Timing is Everything

by Steve Bowler on March 18, 2009 · 4 comments

in general

I figured since it’s been awhile since I wrote something (enter excuses here) I’d take the easy route out and offer up a unique opinion on the whole DLC kerfluffle that’s going on right now in gaming news circles.

Hokay, so everyone is pretty much upset at Capcom for releasing multiplayer as DLC content, and then Capcom is indignant about it and claims that RE5 is priced correctly for the content at sixty dollars.  Everyone up to speed?  Good.

I was going to originally make this a piece laying out the ways that Capcom could be going about this.  It turns out this is a pretty simple thing to outline, and the end result is pretty much the same:

  • Situation A:  Capcom screwed up, and dind’t get Multiplayer done in time for the original product submission.  They used their one free patch to fix all of the bugs that came up during the submission process, and decided to finish Multiplayer with a B team while the A team was finishing the submission buxfix requirements, and release it as paid DLC (since their one free launch day bug patch was used up) to recover the cost.
  • Situation B:  Capcom is telling the god’s honest truth here, and decided based on cost-per-feature budgeting to release Multiplayer as paid DLC from the product’s launch/full production.

Invariably, we wind up in a situation that ends with “Capcom screwed up.”  Say what you will, Capcom, but the customer is always right (unless they call the cops because you’re out of McNuggets).  In your case, the customer is calling “shenanigans” on your selling what is commonly accepted as a featureset as DLC immediately following launch.

There’s a reason why they’re upset, and it’s not what you’re thinking.  People have a tendency, when angry, of not being very eloquent or rational.  Trust me, I’m an expert on being angry.  Here’s the thing:  they’re not mad you’re releasing Multiplayer as DLC.  They’re not mad you’re asking them to pay for it.  They’re mad you’re asking them to pay five dollars to get content that should have been on the disk if it’s landing one week after launch.  If you had waited three months before releasing it, or if you’d not charged money for it at launch, folks wouldn’t be complaining.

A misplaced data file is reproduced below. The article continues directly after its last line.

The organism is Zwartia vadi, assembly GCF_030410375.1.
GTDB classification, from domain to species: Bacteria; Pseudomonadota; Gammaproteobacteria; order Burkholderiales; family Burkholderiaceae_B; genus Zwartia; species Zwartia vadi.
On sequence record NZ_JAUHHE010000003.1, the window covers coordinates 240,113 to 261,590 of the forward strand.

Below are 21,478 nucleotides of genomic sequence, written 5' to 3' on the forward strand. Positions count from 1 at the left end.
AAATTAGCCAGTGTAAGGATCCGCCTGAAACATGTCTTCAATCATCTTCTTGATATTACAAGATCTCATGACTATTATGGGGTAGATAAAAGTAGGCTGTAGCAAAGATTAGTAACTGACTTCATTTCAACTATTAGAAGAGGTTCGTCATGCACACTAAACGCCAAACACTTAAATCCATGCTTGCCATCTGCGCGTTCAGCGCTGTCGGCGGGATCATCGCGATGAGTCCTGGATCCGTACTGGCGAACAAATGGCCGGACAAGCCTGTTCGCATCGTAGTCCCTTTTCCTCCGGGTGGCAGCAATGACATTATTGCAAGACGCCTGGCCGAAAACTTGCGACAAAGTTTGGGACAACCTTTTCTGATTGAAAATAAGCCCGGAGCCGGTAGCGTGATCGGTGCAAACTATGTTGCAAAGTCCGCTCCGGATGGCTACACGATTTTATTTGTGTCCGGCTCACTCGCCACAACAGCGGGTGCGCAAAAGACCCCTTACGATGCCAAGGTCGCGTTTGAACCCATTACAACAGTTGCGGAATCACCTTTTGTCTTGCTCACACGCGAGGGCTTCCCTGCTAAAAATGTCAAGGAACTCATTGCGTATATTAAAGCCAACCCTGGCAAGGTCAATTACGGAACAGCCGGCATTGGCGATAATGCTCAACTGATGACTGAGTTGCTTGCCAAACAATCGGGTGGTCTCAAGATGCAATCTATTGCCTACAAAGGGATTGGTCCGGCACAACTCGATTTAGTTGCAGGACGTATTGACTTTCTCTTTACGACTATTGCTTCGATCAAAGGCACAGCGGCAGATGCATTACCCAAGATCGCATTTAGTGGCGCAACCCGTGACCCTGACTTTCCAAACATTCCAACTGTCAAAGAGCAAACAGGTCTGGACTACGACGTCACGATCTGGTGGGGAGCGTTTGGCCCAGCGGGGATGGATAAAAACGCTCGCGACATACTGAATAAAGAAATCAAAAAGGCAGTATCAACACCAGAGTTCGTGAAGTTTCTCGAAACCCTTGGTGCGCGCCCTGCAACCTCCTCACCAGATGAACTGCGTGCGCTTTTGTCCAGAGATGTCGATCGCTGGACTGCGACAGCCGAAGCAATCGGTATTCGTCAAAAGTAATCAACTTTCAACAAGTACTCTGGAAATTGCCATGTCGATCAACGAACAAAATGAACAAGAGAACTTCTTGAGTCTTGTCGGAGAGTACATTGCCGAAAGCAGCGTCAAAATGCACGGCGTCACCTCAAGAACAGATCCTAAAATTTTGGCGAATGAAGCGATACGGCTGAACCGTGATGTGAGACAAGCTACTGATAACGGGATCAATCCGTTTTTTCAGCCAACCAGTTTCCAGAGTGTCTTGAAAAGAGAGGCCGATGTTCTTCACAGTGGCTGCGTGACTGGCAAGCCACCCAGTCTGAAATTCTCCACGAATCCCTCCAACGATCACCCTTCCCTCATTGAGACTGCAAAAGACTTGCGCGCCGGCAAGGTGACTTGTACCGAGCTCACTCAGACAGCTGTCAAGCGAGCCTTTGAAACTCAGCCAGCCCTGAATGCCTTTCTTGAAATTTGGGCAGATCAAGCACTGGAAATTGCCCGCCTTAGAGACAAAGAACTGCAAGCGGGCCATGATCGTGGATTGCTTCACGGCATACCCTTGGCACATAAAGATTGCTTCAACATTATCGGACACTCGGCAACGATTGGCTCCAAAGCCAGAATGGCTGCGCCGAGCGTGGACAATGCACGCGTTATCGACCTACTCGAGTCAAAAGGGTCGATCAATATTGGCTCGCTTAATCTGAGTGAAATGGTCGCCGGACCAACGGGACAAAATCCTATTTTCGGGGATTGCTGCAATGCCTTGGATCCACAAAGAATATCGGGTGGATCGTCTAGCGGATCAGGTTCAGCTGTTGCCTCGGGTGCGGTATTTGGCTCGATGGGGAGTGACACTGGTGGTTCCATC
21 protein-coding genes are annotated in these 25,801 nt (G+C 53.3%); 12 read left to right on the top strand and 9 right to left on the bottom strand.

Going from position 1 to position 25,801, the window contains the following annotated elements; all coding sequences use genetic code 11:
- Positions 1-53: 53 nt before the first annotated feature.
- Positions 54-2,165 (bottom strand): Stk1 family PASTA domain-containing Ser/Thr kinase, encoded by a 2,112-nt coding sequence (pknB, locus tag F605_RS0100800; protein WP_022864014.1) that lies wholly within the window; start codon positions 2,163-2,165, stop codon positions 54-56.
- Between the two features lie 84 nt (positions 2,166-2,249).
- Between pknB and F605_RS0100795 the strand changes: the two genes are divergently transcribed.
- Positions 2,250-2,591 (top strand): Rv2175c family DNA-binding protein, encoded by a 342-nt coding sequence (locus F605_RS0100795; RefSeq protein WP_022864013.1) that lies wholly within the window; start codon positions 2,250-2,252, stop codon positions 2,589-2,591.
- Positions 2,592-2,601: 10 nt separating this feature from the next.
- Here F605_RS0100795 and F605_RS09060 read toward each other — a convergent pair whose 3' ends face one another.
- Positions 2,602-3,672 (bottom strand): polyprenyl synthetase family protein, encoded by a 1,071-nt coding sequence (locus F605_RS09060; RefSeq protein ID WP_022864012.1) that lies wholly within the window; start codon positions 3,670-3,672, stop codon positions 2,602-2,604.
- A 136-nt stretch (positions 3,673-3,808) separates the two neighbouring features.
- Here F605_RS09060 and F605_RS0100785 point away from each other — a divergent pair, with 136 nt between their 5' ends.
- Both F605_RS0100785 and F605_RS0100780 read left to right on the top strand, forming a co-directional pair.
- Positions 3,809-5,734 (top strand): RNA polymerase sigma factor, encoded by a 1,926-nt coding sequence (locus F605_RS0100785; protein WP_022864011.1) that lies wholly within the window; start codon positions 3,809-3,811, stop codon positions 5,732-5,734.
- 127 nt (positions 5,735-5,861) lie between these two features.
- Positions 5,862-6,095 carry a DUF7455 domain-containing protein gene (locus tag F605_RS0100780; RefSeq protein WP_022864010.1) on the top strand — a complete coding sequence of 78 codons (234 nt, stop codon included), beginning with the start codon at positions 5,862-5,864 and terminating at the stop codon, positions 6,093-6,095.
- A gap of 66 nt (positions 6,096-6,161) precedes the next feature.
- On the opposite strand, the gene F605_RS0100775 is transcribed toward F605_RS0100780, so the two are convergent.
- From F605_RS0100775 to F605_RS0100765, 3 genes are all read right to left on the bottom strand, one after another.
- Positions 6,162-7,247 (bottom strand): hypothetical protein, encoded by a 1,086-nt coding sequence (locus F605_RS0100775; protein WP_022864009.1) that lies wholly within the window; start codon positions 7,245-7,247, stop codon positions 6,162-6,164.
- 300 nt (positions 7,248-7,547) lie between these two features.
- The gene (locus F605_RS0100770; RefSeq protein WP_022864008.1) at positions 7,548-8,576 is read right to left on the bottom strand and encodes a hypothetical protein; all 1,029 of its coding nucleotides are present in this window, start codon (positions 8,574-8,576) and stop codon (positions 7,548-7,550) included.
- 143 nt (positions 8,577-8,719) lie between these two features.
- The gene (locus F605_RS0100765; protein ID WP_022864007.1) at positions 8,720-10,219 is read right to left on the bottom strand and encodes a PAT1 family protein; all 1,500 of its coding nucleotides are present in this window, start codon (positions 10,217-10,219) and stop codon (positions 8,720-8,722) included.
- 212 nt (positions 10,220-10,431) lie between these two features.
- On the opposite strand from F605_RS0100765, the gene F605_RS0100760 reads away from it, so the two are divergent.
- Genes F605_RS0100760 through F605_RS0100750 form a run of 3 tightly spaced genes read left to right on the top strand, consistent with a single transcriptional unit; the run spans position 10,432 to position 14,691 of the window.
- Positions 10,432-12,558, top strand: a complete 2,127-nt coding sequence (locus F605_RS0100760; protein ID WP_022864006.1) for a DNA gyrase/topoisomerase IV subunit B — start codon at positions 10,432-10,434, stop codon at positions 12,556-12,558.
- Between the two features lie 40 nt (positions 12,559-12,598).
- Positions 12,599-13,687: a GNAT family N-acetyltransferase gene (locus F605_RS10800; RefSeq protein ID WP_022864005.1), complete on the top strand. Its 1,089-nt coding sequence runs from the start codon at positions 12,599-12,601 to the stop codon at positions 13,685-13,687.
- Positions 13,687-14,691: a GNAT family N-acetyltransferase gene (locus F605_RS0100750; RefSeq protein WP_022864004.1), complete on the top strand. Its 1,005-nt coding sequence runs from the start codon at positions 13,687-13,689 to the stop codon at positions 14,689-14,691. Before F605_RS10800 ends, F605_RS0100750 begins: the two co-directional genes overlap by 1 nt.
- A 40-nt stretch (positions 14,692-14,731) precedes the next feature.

Your argument notwithstanding, you releasing it at launch tells us a few things.

  1. You feel it is content worth paying for, and is compelling.
  2. You feel that it will drive sales.
  3. You feel that if you released it three months later you’d lose your customer base.

Ostensibly, you should have just put it on the disk and charged $65.  You’d get a lot less pushback.  By doing it the way you did it, you’re admitting that your content is not going to last three to six months, and you want to get your money up front.

DLC can be for anything, but the successful models typically are ones that add value to the original product in a way that rewards players for continuing to stay with the game and play it.  The unsuccessful models are the ones who attempt to fleece money from the userbase immediately after launch for things that should have been in the box in the first place.  Not to beat a dead horse, but horse armor is probably the easiest example that comes to mind.

But it is worth noting that you’re charging extra money for access to another feature in the game.  This is no different than if you had locked out Co-Op and put a five dollar bill slot next to it on the main menu.  What if your game had Create-a-Player?  Would you have decided that was worth an additional five dollars?  Do you see where I’m going here?  You can’t just decide that a featureset is worth an additional five bucks and attempt to tack it on, or with-hold it from the player.

Well, I mean, you can, and you most certainly did, but the biggest mistake you can make here is take the high ground, defend your decision, and then wonder why you’re left holding your empty hand out while everyone else is running to the competitor’s product who gives their customers free updates, not to mention new features, maps,  and gametypes.

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